If you have a marketable skill and a decent reputation there’s a good chance a head-hunter will call. You may get a personal phone call from a senior executive in the recruiting company, but it is more likely the approach is from a professional head-hunter.

Being head-hunted is flattering – though not always. I was still young the first time I was head-hunted. Instead of feeling flattered I felt insulted. At the time I worked for the leading magazine in its niche and my employer was launching new titles.

The number three publisher rang with an unsolicited job offer. Sure promotion and more money were on offer but there was still something vaguely offensive about being considered a suitable candidate to work at an also-ran company.

While being head-hunted sounds exciting, it is not always be welcome. You may be happy in your job and unwilling to move.

You may have recently moved jobs and feel that it is too soon to move on. The head-hunting company might be in another city a long way from family and friends.

It might be a company that does business in a way you don’t like.

Listen to the head-hunter

Even if you are certain you do not want to move jobs, you should at least listen to exactly what is on offer. It is unlikely you’ll get this information from the first phone call – generally it involves a short out-of-hours meeting in a bar, coffee shop or hotel lounge.

As a rule the head-hunter won’t want to wait, you’ll be pressed to arrange a meeting within days of the first contact.

If nothing else, it is worth sacrificing an hour and shuffling appointments to get a clearer picture of your worth on the job market.

There are two exceptions:

First, I’d flatly turn down a meeting if I suspected its real purpose was a fishing expedition for a business rival. Some people think you’d be so flattered by a job offer that you’ll spill the beans on your current employer.

To avoid the risk of this you should first check that the person approaching you is a genuine head-hunter. This is rarely easy, if possible ask someone he or she has previously placed for a reference.

If the person is an executive of the hiring company or another go-between, try to check they have a good reputation. You should check a head-hunter or recruiter before divulging any information.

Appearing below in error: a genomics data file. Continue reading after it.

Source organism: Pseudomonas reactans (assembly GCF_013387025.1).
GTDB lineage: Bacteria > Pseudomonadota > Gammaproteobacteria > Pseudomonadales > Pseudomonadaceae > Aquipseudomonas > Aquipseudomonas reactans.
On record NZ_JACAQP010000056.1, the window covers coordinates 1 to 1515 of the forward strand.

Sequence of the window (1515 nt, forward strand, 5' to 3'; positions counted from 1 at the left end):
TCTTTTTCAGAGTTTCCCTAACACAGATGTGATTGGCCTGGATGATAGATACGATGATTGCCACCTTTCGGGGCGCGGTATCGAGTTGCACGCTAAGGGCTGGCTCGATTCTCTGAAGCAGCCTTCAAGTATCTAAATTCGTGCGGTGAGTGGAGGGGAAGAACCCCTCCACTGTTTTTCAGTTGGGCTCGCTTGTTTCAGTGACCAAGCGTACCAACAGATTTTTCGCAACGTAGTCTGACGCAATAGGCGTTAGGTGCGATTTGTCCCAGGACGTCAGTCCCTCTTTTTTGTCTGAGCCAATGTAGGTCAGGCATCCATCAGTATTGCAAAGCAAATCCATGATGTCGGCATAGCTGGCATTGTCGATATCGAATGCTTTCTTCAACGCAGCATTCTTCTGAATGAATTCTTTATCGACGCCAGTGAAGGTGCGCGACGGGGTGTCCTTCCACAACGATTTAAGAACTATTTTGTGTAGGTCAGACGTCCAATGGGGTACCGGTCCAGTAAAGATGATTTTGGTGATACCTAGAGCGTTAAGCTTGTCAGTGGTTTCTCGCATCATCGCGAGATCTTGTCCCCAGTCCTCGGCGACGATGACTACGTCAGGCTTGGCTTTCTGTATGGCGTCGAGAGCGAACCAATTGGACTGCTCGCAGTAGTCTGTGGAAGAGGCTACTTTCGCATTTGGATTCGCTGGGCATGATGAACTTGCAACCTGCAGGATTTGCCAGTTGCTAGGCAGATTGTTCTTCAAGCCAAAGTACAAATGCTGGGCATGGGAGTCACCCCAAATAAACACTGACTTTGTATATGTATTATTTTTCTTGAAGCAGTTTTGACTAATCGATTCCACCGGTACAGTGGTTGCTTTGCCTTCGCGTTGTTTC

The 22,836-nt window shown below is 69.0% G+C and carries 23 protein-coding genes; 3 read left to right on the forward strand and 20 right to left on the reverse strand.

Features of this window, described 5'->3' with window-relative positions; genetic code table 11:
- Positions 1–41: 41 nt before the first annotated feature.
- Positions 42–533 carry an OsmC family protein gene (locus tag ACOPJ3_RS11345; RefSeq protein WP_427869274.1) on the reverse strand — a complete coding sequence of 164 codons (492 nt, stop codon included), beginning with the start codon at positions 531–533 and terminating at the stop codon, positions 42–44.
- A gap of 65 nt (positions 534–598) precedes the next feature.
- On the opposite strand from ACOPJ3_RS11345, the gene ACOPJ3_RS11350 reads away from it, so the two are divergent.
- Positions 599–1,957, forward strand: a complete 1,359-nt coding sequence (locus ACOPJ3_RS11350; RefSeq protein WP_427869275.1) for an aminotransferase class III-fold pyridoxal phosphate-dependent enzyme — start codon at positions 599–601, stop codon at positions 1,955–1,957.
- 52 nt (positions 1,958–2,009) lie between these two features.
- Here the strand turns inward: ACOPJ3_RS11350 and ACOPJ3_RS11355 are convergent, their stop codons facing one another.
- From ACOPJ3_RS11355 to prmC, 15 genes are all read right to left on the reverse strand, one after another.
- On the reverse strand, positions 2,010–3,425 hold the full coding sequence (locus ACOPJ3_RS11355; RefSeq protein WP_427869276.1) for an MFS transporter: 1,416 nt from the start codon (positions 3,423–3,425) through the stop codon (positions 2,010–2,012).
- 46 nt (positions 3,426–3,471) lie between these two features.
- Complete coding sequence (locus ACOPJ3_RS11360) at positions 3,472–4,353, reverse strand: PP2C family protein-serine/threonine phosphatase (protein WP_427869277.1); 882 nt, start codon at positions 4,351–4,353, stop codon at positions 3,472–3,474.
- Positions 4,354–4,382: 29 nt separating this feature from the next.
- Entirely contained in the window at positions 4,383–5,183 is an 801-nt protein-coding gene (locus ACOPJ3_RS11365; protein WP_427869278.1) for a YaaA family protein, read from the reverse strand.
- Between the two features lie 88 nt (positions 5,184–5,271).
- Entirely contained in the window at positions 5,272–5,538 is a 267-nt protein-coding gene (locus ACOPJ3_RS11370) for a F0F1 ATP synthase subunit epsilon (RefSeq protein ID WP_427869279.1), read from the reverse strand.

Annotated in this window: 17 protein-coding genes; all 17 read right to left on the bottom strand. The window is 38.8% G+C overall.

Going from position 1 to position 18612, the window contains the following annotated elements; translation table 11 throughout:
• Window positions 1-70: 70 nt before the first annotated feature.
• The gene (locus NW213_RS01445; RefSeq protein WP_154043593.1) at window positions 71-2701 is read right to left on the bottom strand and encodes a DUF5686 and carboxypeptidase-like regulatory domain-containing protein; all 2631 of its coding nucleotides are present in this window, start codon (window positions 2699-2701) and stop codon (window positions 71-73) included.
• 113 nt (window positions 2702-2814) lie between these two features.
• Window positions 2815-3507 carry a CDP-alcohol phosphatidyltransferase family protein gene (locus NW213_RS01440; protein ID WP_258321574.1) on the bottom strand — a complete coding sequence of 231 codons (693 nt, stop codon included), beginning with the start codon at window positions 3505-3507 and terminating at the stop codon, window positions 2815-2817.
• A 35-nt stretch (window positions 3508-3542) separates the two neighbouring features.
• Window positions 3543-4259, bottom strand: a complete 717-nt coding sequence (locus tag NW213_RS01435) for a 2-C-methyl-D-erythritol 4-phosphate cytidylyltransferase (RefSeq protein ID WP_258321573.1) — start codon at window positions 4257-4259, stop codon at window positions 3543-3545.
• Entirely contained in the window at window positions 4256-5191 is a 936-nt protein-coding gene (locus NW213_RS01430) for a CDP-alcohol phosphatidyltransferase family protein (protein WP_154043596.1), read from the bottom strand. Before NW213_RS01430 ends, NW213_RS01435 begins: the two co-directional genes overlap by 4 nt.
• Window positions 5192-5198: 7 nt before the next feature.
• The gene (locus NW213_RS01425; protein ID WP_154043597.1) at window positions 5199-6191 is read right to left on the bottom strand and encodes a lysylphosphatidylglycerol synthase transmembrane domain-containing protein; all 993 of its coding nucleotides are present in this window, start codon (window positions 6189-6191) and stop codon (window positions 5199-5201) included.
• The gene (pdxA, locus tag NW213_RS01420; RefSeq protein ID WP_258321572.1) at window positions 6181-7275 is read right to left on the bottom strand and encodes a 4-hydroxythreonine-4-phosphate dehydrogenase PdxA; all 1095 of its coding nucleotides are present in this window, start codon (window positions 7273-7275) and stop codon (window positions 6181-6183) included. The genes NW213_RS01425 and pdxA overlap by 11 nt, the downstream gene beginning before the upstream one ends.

If you are still suspicious, then before agreeing to meet ask them how long the job has been vacant and why it became vacant. Also ask why they selected you. You’ll probably hear some flattering words, but try to see through the smarm and decide whether you are a serious candidate for a real job.

Tread carefully

When you do meet, if they quiz you about your current employer on no account offer any information – even if the company does choose to hire you later on, your disloyalty will be on the record. More to the point, there may have been no intention of employing you.

You need to play things by ear. The recruiter may ask you legitimate questions designed to show whether you could be persuaded to leave your current job.

I’d also be unwilling to meet a head-hunter if I thought the offer was insincere in any other way – it’s not unknown for people in multilevel marketing schemes to try to pass themselves off as head-hunters.

Likewise some headhunting offers are primarily designed to sew discontent or otherwise disrupt operations. I’ve even come across recruitment consultants who claim they are head-hunters when they are just looking to fill a difficult vacancy.

A head-hunter may call asking for your help finding someone to fill a job or for a reference for someone being head-hunted. The first case may be a subtle way of determining your interest in the job. Both types of call can be a form of sounding out – the same recruiter might ring back months or years later with an offer.

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